If someone really is uncomfortable serving Richard Simmons, and doesn’t want to take his ‘Deal-a-meal’ money, because of assumptions about what he gets up to on his private Lido deck on those chubby cruises, then I don’t have a problem if they find a way to turn him aside. ‘I’m sorry sir, we require people to not wear sequinned athletic attire to eat here.’ would suffice, and be quite defensible. The moment you say ‘I refuse to serve you because Xenu prohibits me to bring you a milkshake, on the basis of what I assume you do in your bedroom’ – you’re being an idiot. You can THINK that all you want, but you need to use a little tact in execution. This law is a perfect example of unnecessary government involvement. A bakery that doesn’t want to make a wedding cake for a gay couple can find 17 ways ‘til Sunday to opt out of taking the order, without behaving like total douche-canoes.
Another particularly stupid aspect of the law, is that it represents biblical cherry-picking. So you don’t want to serve LGBT people. Fine. I also expect you then to not also serve the following people (this is not necessarily an exhaustive list, just the ones that leap to mind):
- Uncircumcised men: (Gen 17:14)
- Anyone wearing blended fabrics (Lev 19:19)
- People who talk in church: (1Cor 14:34-35)
- Anyone who has worked (in any way) on the Sabbath: (Ex 20:10)
- Anyone who eats fat (Lev 3:17) – note, this one is probably very problematic for most restauranteurs.
I could go on. Why the fascination with making sure you don’t offend your spiritual beliefs by not serving LGBT people? There are a whole other lot of people you shouldn’t be associating with as dictated by your Bible, seems like you’re being awfully selective.
“But, that wouldn’t be practical – if I didn’t serve anyone I was prohibited against associating with, I wouldn’t have any customers”, pleads the Indiana restauranteur with the large cross hanging around her neck. Funny. Because I suspect this is exactly what is going to happen when the invisible hand of the marketplace ensures that no LGBT people, having lots of disposable income, and being generally good consumers of restaurant meals, decide to not frequent your place of business because of your discrimination.
Smooth move, Indiana.
Afghanistan just celebrated their new year, it is now 1394 over there. Perhaps you should apply for statehood.
….and now even more from Oke!
As a followup to my little piece on Indiana, I offer the following thoughts.
Apparently, Indiana has somewhat backpedaled, in a relatively wishy-washy response. At the end of the day, you probably won’t be able to discriminate against LGBT people by refusing to do business with them. Indiana did ratify Gay Marriage in late 2014. Indiana has yet to change its state anti-discrimination laws to include LGBT people (you can still be fired for being a pillow-biter) but perhaps in light of all this attention, that conversation is about to happen. Is it a perfect outcome? Not really, but it is certainly better than where we were at a couple of days ago.
At the time of writing, approximately $850,000 has been raised for the owners of ‘Memories Pizzeria’, one of the companies that started the media frenzy around the Indiana religious freedom law.
The owner of the Pizzeria, stated in a news report, that while she would be happy to serve gay people in the restaurant, she would refuse to cater a gay wedding.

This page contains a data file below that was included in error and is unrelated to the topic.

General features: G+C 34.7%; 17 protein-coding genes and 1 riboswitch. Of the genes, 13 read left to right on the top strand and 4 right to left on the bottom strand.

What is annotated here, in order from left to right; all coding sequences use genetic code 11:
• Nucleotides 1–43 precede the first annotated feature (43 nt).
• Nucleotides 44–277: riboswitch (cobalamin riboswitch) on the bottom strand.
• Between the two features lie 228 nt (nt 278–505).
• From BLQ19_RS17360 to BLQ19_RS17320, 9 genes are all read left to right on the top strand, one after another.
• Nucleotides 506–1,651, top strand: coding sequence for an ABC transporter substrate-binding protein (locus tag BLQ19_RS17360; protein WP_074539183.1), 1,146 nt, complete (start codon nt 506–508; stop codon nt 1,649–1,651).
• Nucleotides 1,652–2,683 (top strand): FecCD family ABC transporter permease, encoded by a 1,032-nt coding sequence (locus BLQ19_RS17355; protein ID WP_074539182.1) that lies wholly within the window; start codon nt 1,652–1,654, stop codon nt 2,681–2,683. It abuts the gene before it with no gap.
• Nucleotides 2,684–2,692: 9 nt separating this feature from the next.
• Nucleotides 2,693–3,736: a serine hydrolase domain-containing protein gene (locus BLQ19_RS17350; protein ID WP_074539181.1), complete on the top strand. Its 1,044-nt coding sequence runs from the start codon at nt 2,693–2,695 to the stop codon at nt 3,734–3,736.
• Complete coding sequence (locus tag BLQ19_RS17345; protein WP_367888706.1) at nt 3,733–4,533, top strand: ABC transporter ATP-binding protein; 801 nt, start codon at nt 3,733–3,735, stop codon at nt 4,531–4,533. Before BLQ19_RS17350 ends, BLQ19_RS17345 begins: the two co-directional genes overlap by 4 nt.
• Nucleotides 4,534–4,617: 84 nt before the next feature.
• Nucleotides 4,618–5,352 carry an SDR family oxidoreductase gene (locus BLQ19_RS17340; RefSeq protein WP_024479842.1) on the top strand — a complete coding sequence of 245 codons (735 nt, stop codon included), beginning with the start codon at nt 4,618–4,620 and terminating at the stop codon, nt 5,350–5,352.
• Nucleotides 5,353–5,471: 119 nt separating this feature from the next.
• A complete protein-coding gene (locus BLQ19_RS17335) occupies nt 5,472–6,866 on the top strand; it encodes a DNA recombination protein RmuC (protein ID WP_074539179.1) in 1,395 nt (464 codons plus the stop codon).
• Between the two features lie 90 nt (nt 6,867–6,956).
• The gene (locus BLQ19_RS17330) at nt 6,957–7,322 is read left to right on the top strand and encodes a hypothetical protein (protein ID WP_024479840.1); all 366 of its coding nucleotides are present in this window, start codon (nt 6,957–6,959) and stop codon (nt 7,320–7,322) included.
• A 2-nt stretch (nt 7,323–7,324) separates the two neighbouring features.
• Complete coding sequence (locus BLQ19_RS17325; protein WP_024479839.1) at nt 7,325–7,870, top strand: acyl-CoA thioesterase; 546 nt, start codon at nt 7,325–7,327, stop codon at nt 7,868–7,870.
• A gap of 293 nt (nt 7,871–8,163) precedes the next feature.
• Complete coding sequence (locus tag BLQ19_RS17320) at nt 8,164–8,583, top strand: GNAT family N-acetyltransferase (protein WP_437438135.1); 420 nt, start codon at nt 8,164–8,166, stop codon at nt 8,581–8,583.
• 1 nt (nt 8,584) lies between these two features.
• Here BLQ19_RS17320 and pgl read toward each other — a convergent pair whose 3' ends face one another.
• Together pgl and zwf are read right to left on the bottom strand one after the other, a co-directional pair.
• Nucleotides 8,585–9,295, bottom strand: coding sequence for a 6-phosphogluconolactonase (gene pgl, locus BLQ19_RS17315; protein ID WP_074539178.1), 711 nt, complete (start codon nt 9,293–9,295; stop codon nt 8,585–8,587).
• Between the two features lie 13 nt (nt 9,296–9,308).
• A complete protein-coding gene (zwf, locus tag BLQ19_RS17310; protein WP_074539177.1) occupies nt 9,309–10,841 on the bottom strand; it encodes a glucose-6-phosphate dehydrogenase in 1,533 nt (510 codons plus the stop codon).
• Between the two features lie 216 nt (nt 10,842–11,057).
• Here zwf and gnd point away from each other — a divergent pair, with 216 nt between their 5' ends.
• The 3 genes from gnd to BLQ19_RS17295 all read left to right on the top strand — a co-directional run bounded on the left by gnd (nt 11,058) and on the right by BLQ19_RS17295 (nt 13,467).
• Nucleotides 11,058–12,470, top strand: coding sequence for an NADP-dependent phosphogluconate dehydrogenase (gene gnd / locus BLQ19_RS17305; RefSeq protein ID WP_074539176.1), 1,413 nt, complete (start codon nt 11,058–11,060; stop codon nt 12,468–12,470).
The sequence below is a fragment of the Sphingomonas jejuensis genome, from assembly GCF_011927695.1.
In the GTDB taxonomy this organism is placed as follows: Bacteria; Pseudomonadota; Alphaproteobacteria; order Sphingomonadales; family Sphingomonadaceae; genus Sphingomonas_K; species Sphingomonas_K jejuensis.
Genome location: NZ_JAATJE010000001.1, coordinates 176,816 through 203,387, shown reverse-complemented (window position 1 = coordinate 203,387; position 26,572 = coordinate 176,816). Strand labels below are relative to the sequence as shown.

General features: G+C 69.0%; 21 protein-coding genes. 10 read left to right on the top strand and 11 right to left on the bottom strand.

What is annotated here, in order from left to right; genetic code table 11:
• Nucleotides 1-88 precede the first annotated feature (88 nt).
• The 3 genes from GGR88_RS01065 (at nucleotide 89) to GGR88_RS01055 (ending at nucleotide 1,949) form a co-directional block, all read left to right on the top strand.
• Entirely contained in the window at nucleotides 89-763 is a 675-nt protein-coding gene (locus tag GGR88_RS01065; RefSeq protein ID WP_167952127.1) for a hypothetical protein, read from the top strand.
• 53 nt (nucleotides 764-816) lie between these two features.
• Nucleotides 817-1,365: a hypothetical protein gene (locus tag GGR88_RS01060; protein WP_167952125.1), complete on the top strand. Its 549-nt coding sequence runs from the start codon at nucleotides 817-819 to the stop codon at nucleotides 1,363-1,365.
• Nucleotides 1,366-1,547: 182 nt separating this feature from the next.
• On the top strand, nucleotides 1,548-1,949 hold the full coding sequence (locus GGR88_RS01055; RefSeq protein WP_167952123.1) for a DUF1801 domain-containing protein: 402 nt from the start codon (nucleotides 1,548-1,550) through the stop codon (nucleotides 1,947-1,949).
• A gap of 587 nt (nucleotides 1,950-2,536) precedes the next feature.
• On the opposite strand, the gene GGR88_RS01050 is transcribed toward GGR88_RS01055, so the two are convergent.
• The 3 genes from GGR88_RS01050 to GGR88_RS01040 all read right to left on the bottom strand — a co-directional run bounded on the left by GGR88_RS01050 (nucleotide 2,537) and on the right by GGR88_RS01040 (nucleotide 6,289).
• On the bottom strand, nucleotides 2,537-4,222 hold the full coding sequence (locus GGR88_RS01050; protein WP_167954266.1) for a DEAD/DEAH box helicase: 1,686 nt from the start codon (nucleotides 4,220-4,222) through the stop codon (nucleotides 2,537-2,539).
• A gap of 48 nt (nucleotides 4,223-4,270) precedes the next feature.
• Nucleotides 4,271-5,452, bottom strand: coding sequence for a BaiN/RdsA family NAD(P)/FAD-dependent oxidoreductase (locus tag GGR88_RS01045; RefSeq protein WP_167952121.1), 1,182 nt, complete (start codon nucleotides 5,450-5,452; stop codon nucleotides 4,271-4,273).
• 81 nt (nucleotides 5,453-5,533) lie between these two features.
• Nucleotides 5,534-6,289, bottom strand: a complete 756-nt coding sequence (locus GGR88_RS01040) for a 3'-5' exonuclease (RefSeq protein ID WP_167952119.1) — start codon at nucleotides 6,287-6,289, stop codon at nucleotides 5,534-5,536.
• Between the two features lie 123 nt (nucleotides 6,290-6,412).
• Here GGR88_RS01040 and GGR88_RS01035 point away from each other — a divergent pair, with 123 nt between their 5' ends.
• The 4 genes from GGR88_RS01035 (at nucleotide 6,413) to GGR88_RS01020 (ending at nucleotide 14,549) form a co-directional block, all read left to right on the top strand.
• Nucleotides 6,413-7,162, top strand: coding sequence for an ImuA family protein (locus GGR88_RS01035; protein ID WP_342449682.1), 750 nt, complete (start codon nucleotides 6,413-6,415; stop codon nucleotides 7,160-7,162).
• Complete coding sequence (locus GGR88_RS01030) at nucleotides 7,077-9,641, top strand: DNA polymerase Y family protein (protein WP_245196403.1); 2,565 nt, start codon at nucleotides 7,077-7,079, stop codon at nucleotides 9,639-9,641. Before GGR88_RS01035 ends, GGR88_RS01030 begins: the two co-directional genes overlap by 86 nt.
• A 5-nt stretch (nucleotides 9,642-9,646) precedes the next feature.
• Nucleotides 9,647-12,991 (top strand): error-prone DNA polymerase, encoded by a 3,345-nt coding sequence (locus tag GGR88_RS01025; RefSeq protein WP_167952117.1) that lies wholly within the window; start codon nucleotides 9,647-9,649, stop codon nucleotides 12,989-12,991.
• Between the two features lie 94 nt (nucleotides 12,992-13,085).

Now – here is where things get pretty wacky.
Lets crunch a few numbers. Lets assume that the percentage of the US population that are LGBT is something like 5%. I’ve seen numbers that report its higher, some lower , it doesn’t really matter, as you’ll soon see. But we’ll begin with 5%.
The population of Walkerton, Indiana is estimated at around 3500 according to the Walkerton Indiana City Hall website. (This based on the 2010 population estimate being about 3000, and estimated projection to 3700 by 2020.) That means, all things being equal, there are about 175 LGBT people living in Walkerton. Assuming an even ratio of gender distribution, there are at maximum, 87 LGBT couples living in Walkerton.
Now, of these 87 POTENTIAL couples (on the high side – presumably there are a number of unattached LGBT people among the population of Walkerton – but maybe it is a blissful location and everyone pairs off. We’ll look at the outside numbers first.) Since gay marriage was passed last October, there may be a little scurry of activity for gay weddings in Walkerton. Lets say ½ of all LGBT couples want to publicly tie the knot in Walkerton in 2015. That means there could be up to 43 gay marriages to be performed this year. (I make the assumption here that Walkerton isn’t generally seen as a destination for gay weddings among other Indiana small towns. Probably a safe assumption before all this media attention, perhaps less so, now.)
Memories Pizza menu is no longer available online, but lets assume that the average large pizza costs $20 each. Probably on the high side, but hey, if they’re concerned that they could be asked to cater a gay wedding, they must be couture. Lets further assume that the average Walkerton gay wedding is a moderate affair – 100 attendees. Considering the population of the town, that is a pretty big social event, but you know, LGBT people are known for throwing a good bash. To feed 100 people, I would probably order 15 large pizzas. Let me be perfectly clear – I would never cater a gay wedding with pizzas, and I assume that the vast majority of LGBT people would agree that a pizza party probably isn’t the ‘Conde Nast’ recommended catering choice for your gay nuptials. But again, apparently this pizzeria thinks that they may be this season’s go to gay wedding supplier, for all these gay marriages in Walkerton.
15 pizzas at $20 a pop means the catering bill for these 43 gay weddings is $300 per wedding. The gay wedding pizza catering business in Walkerton, at the most generous calculation, is $12,900 (gross) in 2015. In reality, I suspect the figure is significantly less (I genuinely hope it is somewhere around $0).
So – the ROI to state publicly one’s bigotry and strength of ‘faith’, getting a little media attention and becoming an internet star for 48 hours, is approximately 65X annualized revenue.
Its almost enough to make me consider converting.
Happy Easter, Walkerton, Indiana. If I were you, I’d splurge and go for the double cheese.